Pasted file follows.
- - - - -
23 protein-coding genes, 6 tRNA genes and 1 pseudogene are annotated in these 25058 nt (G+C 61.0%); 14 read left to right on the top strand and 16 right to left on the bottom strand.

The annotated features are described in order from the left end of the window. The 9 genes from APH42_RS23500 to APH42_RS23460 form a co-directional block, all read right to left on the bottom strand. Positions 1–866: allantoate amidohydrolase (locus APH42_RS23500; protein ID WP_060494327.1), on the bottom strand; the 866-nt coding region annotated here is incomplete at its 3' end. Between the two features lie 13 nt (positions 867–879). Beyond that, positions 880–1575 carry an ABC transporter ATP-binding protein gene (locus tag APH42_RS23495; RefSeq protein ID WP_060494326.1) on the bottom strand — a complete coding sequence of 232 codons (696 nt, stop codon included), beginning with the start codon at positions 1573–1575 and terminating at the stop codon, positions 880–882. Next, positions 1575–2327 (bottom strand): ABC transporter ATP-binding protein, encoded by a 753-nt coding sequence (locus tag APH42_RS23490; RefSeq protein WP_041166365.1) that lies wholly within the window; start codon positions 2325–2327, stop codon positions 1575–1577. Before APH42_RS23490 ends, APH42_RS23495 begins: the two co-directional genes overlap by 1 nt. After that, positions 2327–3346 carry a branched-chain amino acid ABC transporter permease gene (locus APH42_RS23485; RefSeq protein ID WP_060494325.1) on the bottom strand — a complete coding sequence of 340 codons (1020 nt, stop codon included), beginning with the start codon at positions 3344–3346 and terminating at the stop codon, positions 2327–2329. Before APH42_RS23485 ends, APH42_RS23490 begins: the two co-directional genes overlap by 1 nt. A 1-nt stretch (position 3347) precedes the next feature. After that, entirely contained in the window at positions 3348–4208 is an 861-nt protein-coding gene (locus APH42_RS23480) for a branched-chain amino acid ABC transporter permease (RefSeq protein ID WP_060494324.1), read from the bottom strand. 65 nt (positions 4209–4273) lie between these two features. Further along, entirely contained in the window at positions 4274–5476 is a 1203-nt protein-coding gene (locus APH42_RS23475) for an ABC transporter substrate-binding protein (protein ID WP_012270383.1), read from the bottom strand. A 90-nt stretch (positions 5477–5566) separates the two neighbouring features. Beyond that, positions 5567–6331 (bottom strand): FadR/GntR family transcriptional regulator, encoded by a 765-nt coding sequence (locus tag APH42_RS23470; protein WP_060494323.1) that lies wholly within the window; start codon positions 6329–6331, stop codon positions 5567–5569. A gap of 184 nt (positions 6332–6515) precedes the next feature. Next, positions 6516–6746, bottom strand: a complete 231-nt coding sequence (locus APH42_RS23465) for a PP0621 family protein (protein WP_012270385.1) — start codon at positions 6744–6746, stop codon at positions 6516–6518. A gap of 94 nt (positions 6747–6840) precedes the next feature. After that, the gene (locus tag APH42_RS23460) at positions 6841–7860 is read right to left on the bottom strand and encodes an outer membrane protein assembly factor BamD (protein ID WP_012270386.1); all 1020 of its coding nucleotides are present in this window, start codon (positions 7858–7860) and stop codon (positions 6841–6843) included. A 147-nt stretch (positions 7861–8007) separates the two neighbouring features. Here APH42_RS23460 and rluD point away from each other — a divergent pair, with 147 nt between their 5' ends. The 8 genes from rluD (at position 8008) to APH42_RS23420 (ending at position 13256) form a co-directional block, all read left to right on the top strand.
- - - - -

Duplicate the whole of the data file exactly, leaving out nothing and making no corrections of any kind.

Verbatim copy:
23 protein-coding genes, 6 tRNA genes and 1 pseudogene are annotated in these 25058 nt (G+C 61.0%); 14 read left to right on the top strand and 16 right to left on the bottom strand.

The annotated features are described in order from the left end of the window. The 9 genes from APH42_RS23500 to APH42_RS23460 form a co-directional block, all read right to left on the bottom strand. Positions 1–866: allantoate amidohydrolase (locus APH42_RS23500; protein ID WP_060494327.1), on the bottom strand; the 866-nt coding region annotated here is incomplete at its 3' end. Between the two features lie 13 nt (positions 867–879). Beyond that, positions 880–1575 carry an ABC transporter ATP-binding protein gene (locus tag APH42_RS23495; RefSeq protein ID WP_060494326.1) on the bottom strand — a complete coding sequence of 232 codons (696 nt, stop codon included), beginning with the start codon at positions 1573–1575 and terminating at the stop codon, positions 880–882. Next, positions 1575–2327 (bottom strand): ABC transporter ATP-binding protein, encoded by a 753-nt coding sequence (locus tag APH42_RS23490; RefSeq protein WP_041166365.1) that lies wholly within the window; start codon positions 2325–2327, stop codon positions 1575–1577. Before APH42_RS23490 ends, APH42_RS23495 begins: the two co-directional genes overlap by 1 nt. After that, positions 2327–3346 carry a branched-chain amino acid ABC transporter permease gene (locus APH42_RS23485; RefSeq protein ID WP_060494325.1) on the bottom strand — a complete coding sequence of 340 codons (1020 nt, stop codon included), beginning with the start codon at positions 3344–3346 and terminating at the stop codon, positions 2327–2329. Before APH42_RS23485 ends, APH42_RS23490 begins: the two co-directional genes overlap by 1 nt. A 1-nt stretch (position 3347) precedes the next feature. After that, entirely contained in the window at positions 3348–4208 is an 861-nt protein-coding gene (locus APH42_RS23480) for a branched-chain amino acid ABC transporter permease (RefSeq protein ID WP_060494324.1), read from the bottom strand. 65 nt (positions 4209–4273) lie between these two features. Further along, entirely contained in the window at positions 4274–5476 is a 1203-nt protein-coding gene (locus APH42_RS23475) for an ABC transporter substrate-binding protein (protein ID WP_012270383.1), read from the bottom strand. A 90-nt stretch (positions 5477–5566) separates the two neighbouring features. Beyond that, positions 5567–6331 (bottom strand): FadR/GntR family transcriptional regulator, encoded by a 765-nt coding sequence (locus tag APH42_RS23470; protein WP_060494323.1) that lies wholly within the window; start codon positions 6329–6331, stop codon positions 5567–5569. A gap of 184 nt (positions 6332–6515) precedes the next feature. Next, positions 6516–6746, bottom strand: a complete 231-nt coding sequence (locus APH42_RS23465) for a PP0621 family protein (protein WP_012270385.1) — start codon at positions 6744–6746, stop codon at positions 6516–6518. A gap of 94 nt (positions 6747–6840) precedes the next feature. After that, the gene (locus tag APH42_RS23460) at positions 6841–7860 is read right to left on the bottom strand and encodes an outer membrane protein assembly factor BamD (protein ID WP_012270386.1); all 1020 of its coding nucleotides are present in this window, start codon (positions 7858–7860) and stop codon (positions 6841–6843) included. A 147-nt stretch (positions 7861–8007) separates the two neighbouring features. Here APH42_RS23460 and rluD point away from each other — a divergent pair, with 147 nt between their 5' ends. The 8 genes from rluD (at position 8008) to APH42_RS23420 (ending at position 13256) form a co-directional block, all read left to right on the top strand.